It is approaching a bit everyday, encroaching on the daylight at both ends, bringing a swift, deep darkness where there was a soft twilight just a few weeks ago.  the wind will sharpen and bring snow in its wake. The lake will freeze and be declared thick enough for bob houses. The winter will seem to have its grip tightly on us, yet in just 33 days we will start to gain back some time, albeit slowly at first. It will probably go unnoticed until we realize suddenly that we don’t have to turn on lights quite as early.  But one evening we will realize that the sun is a staying a bit longer, or one morning we will notice the slant has changed bringing all of us in the Norther Hemisphere inexorably closer to spring.

 

The Death of the Hat

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The death of the hat

by Billy Collins

Once every man wore a hat.

In the ashen newsreels,
the avenues of cities
are broad rivers flowing with hats.

The ballparks swelled
with thousands of straw hats,
brims and bands,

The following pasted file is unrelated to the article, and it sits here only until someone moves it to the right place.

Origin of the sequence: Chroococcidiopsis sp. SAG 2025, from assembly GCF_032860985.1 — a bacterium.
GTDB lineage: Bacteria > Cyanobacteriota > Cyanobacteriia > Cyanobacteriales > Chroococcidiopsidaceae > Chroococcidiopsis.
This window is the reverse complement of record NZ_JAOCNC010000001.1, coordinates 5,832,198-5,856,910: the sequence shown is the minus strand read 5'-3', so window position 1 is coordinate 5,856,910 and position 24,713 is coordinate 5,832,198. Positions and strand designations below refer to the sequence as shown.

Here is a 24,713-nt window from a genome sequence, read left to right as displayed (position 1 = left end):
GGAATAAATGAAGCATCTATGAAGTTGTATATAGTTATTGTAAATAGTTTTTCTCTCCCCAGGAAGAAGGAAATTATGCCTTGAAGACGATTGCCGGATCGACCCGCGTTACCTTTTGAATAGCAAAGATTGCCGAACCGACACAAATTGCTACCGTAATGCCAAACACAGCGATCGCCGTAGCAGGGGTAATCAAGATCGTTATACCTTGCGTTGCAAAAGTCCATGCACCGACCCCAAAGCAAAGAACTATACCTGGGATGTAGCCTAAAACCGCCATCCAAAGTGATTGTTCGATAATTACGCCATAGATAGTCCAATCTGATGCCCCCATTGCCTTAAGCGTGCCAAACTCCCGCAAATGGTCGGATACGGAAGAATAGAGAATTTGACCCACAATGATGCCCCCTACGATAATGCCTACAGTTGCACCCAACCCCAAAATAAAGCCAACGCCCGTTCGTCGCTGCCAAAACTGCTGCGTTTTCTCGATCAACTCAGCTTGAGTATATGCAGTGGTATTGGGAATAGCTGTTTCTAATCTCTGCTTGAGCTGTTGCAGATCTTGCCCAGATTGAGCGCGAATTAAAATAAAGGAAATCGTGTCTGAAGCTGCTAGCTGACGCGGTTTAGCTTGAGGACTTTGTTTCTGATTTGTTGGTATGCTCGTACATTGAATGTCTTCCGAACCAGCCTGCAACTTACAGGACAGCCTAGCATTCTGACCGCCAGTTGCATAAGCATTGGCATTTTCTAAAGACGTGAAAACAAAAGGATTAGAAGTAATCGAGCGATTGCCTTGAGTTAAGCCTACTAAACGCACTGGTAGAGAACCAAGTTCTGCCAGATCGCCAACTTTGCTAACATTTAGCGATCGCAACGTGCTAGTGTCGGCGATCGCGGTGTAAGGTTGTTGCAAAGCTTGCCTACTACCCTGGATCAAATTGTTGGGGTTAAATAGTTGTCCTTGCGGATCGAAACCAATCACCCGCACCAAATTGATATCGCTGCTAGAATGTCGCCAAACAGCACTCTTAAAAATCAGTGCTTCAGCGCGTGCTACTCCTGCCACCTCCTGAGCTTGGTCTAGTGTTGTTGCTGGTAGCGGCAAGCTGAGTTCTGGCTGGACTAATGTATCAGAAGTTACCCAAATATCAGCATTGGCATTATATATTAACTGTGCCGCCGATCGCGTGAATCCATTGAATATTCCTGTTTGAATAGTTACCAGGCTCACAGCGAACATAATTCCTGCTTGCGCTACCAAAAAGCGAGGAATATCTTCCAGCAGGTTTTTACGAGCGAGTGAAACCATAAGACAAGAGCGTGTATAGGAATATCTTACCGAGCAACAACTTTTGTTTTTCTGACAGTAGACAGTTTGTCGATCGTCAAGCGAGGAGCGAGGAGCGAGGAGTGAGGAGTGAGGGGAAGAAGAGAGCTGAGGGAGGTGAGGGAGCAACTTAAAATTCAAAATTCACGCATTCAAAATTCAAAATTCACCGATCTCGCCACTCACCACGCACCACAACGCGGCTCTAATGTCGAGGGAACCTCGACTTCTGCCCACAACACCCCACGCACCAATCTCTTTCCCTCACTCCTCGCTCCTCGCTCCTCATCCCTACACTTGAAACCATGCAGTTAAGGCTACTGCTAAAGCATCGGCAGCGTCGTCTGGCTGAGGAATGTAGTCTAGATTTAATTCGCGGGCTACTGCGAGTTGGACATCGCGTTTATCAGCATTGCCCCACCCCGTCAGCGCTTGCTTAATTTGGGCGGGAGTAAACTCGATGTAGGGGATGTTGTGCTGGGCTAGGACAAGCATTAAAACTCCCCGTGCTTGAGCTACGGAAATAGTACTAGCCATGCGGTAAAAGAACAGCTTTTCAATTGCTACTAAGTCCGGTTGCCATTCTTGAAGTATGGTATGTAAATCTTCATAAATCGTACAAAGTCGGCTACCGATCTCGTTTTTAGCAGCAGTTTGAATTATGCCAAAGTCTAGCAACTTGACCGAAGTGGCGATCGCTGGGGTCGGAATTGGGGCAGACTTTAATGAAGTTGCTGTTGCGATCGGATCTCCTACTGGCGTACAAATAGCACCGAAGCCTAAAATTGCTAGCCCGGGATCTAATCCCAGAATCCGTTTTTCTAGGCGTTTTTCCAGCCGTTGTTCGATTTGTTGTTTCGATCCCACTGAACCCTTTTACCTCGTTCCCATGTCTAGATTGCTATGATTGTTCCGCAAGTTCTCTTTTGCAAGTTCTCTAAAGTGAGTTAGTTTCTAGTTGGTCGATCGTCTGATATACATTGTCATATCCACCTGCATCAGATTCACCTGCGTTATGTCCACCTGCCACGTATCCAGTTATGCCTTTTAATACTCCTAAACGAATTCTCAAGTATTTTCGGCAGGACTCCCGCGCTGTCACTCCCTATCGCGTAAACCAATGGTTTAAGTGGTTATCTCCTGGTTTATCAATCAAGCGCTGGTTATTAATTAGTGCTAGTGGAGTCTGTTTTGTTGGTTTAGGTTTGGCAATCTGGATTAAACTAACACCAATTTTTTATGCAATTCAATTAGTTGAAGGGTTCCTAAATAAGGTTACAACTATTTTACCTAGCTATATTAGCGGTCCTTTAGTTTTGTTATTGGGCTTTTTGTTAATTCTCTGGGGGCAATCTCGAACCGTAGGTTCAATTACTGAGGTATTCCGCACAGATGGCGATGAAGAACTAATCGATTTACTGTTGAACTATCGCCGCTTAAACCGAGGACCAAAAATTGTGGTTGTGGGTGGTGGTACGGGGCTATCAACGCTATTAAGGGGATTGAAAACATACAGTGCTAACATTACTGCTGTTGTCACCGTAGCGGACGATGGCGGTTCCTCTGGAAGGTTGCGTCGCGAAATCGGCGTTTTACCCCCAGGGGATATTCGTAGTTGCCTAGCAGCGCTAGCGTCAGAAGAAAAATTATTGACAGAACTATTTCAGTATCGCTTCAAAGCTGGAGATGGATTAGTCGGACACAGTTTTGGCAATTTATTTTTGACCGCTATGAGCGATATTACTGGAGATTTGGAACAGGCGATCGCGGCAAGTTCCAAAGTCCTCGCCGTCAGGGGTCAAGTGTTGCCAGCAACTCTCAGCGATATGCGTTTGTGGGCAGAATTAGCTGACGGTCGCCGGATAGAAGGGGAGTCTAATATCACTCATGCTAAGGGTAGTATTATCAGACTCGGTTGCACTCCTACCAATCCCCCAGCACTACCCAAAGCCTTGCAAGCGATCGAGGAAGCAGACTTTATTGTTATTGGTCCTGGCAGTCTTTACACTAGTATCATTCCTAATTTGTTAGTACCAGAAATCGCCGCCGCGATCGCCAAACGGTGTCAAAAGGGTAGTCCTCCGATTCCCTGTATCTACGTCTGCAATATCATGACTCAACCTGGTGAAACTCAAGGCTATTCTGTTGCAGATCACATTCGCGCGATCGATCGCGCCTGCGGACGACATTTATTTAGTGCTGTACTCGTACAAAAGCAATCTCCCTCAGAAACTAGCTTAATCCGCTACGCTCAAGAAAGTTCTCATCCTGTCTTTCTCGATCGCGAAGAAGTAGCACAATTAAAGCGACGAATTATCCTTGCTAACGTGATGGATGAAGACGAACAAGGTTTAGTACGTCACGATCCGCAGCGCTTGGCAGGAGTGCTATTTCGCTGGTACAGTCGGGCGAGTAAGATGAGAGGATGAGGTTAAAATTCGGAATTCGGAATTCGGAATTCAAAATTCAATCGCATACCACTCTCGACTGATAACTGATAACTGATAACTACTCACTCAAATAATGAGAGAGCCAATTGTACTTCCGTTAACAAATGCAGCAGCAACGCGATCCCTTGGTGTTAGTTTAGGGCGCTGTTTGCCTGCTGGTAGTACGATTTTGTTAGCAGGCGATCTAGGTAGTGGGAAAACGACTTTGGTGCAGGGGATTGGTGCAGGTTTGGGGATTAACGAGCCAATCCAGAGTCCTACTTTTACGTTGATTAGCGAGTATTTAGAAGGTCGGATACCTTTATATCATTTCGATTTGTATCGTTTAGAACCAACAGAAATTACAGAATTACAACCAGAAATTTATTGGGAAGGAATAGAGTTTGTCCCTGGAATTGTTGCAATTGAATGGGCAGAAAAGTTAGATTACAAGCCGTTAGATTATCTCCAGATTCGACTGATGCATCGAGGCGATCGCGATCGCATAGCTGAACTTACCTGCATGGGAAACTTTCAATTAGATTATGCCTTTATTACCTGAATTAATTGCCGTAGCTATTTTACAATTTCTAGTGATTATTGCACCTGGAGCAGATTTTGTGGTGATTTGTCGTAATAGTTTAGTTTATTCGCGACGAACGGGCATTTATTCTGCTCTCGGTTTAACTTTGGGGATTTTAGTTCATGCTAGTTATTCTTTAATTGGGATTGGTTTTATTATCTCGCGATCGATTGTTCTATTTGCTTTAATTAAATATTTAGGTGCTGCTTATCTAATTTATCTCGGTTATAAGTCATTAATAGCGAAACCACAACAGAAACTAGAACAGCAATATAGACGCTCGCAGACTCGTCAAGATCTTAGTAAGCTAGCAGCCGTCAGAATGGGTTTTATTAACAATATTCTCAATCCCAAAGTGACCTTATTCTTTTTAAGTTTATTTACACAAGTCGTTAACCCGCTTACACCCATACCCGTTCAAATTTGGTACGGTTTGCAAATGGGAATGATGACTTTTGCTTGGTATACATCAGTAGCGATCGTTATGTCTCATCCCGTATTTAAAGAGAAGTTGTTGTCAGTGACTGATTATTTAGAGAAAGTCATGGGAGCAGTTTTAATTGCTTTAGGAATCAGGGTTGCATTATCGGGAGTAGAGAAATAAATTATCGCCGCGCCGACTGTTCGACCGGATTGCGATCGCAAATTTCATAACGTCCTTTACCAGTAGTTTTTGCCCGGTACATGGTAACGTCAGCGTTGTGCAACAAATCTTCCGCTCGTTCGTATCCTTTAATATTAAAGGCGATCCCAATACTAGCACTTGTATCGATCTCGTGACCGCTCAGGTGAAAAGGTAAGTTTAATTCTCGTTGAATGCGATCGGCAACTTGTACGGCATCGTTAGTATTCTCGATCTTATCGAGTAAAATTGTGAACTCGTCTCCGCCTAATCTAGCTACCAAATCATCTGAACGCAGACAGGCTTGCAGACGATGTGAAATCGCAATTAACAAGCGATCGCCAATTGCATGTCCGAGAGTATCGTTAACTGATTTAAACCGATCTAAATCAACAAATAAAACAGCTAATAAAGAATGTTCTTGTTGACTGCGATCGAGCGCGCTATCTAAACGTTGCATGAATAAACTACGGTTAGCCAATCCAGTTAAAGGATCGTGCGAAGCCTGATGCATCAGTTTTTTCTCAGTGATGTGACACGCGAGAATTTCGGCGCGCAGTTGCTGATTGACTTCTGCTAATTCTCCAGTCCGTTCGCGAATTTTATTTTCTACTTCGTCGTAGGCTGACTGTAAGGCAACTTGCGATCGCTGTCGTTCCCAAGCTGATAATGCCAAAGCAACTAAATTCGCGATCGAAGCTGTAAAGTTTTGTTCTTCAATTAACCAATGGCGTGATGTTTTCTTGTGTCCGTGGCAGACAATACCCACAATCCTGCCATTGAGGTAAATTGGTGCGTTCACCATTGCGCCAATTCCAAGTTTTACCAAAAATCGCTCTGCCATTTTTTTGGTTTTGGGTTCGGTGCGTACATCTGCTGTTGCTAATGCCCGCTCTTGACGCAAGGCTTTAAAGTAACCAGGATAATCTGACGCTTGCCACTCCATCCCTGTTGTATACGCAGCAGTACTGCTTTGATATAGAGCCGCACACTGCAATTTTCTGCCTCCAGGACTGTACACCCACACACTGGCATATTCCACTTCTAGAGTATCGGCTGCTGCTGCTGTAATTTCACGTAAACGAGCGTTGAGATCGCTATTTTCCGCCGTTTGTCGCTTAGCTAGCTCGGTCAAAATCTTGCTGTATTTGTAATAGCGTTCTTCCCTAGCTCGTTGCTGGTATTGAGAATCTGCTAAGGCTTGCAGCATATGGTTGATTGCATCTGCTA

rows of men smoking
and cheering in shirtsleeves.

Hats were the law.
They went without saying.
You noticed a man without a hat in a crowd.

You bought them from Adams or Dobbs
who branded your initials in gold
on the inside band.

Trolleys crisscrossed the city.
Steamships sailed in and out of the harbor.
Men with hats gathered on the docks.

There was a person to block your hat
and a hatcheck girl to mind it
while you had a drink
or ate a steak with peas and a baked potato.
In your office stood a hat rack.

The day war was declared
everyone in the street was wearing a hat.
And they were wearing hats
when a ship loaded with men sank in the icy sea.

My father wore one to work every day
and returned home
carrying the evening paper,
the winter chill radiating from his overcoat.

But today we go bareheaded
into the winter streets,
stand hatless on frozen platforms.

Today the mailboxes on the roadside
and the spruce trees behind the house
wear cold white hats of snow.

Mice scurry from the stone walls at night
in their thin fur hats
to eat the birdseed that has spilled.

And now my father, after a life of work,
wears a hat of earth,
and on top of that,
a lighter one of cloud and sky—a hat of wind.